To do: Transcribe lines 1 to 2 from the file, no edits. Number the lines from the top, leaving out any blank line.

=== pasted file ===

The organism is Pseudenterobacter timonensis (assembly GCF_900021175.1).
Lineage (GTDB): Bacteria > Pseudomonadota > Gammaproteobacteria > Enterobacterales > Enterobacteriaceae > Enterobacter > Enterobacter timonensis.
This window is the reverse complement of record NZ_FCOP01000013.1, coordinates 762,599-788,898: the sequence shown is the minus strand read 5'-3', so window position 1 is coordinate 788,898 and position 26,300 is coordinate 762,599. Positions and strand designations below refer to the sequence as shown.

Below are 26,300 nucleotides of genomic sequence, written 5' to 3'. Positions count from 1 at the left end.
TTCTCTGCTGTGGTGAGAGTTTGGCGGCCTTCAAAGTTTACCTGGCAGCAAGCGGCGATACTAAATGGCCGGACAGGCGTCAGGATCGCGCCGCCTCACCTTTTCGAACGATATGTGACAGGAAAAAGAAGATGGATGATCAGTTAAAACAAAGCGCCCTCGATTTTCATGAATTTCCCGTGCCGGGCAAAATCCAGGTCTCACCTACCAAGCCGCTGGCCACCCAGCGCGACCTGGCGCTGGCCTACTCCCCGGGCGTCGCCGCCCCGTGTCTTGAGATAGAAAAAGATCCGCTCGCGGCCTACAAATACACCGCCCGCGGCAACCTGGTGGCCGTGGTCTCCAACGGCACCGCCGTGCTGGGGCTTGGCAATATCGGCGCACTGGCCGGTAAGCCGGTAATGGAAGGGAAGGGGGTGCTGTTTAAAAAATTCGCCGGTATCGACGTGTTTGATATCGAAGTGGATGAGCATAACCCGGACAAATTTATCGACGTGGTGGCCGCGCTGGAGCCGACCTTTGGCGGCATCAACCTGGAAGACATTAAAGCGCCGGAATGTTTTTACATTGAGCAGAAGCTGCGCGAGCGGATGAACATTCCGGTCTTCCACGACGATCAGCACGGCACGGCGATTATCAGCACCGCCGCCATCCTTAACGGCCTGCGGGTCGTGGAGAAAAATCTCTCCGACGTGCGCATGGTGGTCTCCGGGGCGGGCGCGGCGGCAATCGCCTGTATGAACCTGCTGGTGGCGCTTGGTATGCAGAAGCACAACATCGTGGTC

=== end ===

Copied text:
The organism is Pseudenterobacter timonensis (assembly GCF_900021175.1).
Lineage (GTDB): Bacteria > Pseudomonadota > Gammaproteobacteria > Enterobacterales > Enterobacteriaceae > Enterobacter > Enterobacter timonensis.